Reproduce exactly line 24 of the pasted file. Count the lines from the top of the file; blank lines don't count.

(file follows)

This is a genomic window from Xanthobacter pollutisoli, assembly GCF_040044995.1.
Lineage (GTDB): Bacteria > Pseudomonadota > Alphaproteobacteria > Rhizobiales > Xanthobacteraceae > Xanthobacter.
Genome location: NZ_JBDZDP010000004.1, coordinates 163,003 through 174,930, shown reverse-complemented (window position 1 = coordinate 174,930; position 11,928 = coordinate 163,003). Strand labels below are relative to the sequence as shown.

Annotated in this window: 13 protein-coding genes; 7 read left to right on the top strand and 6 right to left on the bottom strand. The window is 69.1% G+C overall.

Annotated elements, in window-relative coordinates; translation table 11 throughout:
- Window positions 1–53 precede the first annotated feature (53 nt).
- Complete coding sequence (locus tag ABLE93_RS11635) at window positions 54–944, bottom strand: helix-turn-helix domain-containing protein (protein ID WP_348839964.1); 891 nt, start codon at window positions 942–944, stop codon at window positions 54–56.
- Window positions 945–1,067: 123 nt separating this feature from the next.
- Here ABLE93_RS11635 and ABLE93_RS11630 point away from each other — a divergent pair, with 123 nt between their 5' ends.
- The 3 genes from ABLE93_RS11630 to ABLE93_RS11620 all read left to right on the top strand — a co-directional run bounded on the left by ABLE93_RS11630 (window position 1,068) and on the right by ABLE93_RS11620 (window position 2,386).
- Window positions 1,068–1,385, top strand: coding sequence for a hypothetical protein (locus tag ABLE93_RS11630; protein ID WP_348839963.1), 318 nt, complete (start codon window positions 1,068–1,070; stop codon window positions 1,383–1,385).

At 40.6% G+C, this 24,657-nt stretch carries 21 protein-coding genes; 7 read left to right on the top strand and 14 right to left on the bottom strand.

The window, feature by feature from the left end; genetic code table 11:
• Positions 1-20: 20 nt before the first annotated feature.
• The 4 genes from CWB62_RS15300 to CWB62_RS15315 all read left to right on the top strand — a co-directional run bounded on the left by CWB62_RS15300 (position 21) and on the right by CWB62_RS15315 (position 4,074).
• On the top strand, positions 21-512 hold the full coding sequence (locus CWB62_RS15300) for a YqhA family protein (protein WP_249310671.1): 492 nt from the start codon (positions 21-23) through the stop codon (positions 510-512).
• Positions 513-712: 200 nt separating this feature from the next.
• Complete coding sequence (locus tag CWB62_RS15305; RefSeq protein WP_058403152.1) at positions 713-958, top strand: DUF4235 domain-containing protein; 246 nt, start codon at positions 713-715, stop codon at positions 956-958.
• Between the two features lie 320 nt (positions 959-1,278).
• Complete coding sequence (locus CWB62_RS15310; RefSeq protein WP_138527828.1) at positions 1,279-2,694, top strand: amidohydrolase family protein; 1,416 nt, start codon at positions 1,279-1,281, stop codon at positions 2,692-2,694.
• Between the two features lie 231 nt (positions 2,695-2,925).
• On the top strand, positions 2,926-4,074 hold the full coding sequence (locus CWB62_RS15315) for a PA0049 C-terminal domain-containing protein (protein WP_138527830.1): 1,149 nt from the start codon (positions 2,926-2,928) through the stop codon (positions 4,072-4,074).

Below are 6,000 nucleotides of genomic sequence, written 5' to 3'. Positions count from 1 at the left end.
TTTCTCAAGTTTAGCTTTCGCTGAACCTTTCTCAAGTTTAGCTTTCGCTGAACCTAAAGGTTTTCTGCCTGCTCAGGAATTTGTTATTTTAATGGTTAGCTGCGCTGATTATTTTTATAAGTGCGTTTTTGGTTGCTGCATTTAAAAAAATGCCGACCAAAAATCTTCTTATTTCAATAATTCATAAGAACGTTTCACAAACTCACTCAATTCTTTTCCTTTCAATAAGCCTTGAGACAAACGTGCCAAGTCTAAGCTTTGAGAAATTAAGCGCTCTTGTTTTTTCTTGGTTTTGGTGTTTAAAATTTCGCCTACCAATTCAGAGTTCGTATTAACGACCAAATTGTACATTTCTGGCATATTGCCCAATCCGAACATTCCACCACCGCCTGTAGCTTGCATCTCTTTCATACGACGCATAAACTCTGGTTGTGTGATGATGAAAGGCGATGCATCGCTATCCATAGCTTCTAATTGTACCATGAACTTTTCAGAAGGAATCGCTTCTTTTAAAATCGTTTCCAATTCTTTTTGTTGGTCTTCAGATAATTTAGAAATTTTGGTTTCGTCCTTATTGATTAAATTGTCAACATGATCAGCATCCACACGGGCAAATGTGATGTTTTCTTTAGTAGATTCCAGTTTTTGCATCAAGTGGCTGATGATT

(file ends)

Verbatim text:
TTTCTCAAGTTTAGCTTTCGCTGAACCTTTCTCAAGTTTAGCTTTCGCTGAACCTAAAGGTTTTCTGCCTGCTCAGGAATTTGTTATTTTAATGGTTAGCTGCGCTGATTATTTTTATAAGTGCGTTTTTGGTTGCTGCATTTAAAAAAATGCCGACCAAAAATCTTCTTATTTCAATAATTCATAAGAACGTTTCACAAACTCACTCAATTCTTTTCCTTTCAATAAGCCTTGAGACAAACGTGCCAAGTCTAAGCTTTGAGAAATTAAGCGCTCTTGTTTTTTCTTGGTTTTGGTGTTTAAAATTTCGCCTACCAATTCAGAGTTCGTATTAACGACCAAATTGTACATTTCTGGCATATTGCCCAATCCGAACATTCCACCACCGCCTGTAGCTTGCATCTCTTTCATACGACGCATAAACTCTGGTTGTGTGATGATGAAAGGCGATGCATCGCTATCCATAGCTTCTAATTGTACCATGAACTTTTCAGAAGGAATCGCTTCTTTTAAAATCGTTTCCAATTCTTTTTGTTGGTCTTCAGATAATTTAGAAATTTTGGTTTCGTCCTTATTGATTAAATTGTCAACATGATCAGCATCCACACGGGCAAATGTGATGTTTTCTTTAGTAGATTCCAGTTTTTGCATCAAGTGGCTGATGATT